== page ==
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Campfire restrictions go into effect on public lands in Oregon

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We’re looking at a week of predicted temperatures at or near the centennial, which means burning restrictions are coming into effect for campers hardy enough to rough it out during a heat wave.

Starting Thursday, July 28, fires will no longer be allowed at scattered campsites for a large swath of central Oregon. Areas affected include Deschutes National Forest, Ochoco National Forest, Crooked River National Grassland and the Prineville District Land Management Office.

At this point, however, you can still create a fire for warmth and cooking inside designated campsites located in previously listed sites. Gas stoves and portable propane fireplaces are also sanctioned for those in a serviced campground.

If your summer vacation takes you to southern Oregon, the Umpqua National Forest has similar rules. As of July 22, the fire danger levels for this zone have been increased to High, which means that fires there are limited to designated campfire circles. Those handcrafted with stones are only acceptable in the three wild areas of the forest.

Thanks to a mild and wet June (and spring in general), there has been less fire danger this year, especially compared to 2021, when it was nearly impossible to find a place to pitch a tent and light a campfire. Last July, the Oregon Forest Department banned open flames in all state parks and state-managed forests east of Interstate 5. Even lands that typically receive a lot of precipitation, such as Tillamook State Forest and Siuslaw National Forest, have banned all fires for a period of time to help prevent sparks from any massive fires.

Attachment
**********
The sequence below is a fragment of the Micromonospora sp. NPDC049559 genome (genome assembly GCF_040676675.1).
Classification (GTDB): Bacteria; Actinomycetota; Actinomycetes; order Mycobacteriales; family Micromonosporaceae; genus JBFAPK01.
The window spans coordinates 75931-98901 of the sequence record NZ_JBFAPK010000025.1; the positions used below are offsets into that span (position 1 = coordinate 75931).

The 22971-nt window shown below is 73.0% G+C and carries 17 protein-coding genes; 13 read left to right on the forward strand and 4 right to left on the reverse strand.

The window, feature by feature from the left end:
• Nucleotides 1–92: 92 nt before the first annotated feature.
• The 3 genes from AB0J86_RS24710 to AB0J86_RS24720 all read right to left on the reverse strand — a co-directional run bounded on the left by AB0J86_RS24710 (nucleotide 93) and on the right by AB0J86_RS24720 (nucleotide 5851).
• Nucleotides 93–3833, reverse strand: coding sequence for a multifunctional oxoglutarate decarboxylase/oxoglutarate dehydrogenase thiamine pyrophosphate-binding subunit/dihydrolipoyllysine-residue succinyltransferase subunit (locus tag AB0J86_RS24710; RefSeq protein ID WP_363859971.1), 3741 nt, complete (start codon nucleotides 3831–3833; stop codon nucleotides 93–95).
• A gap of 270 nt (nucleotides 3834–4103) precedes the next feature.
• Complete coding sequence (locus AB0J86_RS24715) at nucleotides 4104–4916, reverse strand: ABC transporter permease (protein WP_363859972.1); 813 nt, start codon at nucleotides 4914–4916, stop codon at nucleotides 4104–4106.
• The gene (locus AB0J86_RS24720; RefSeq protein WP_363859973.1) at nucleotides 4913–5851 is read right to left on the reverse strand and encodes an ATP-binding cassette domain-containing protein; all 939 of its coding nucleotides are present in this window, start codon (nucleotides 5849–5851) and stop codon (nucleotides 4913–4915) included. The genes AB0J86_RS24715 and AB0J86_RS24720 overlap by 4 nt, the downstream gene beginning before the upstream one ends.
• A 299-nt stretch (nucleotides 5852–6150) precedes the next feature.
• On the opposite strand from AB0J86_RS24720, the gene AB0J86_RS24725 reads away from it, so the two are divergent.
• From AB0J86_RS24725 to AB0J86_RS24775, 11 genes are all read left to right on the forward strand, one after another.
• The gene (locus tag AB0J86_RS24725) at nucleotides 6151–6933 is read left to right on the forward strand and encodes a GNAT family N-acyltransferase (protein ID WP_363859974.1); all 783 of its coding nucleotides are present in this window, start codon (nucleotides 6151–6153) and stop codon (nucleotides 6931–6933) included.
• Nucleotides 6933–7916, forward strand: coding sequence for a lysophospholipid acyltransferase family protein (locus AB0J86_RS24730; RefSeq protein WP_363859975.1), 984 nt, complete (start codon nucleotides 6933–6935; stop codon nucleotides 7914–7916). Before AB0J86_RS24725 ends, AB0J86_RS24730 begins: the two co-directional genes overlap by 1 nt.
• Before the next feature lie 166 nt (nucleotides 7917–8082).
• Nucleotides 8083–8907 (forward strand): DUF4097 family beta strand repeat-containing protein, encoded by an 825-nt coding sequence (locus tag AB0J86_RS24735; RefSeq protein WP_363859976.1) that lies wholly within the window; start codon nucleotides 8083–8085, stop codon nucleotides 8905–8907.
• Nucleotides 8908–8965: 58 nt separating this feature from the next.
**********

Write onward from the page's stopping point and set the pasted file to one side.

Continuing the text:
However, our cooler start to summer has led to an increase in what public lands agencies call “fine fuel loads,” or grasses and foliage, which burn easily and are major drivers of wildfires.

In addition to this, rangers encountered flames made by hobbyists that were not properly extinguished.

“With several abandoned campfires at scattered sites over the past few weekends, as well as warmer and drier weather, our intention is to mitigate the possibility of any of these fires becoming a wildfire. “said Sara Billings, fire management specialist with the US Forest Service. the Umpqua National Forest Facebook account.

City dwellers, including those in Portland, are also being urged to cancel their s’more warming plans.

Multnomah Fire Defense Council Chief Scott Lewis has issued a countywide outdoor burning ban effective Monday, July 25, due to the long streak of sweltering temperatures. This applies to recreational campfires, fire pits, burning of yard and agricultural debris, and land clearing fires.

Barbeques with grills, smokers or similar appliances with clean, dry firewood, briquettes, wood chips, pellets and gas are still allowed, but anyone who is going to cook a burger using the one of these fuel sources should be done with extreme caution.

The Multnomah County burning ban will remain in effect until further notice.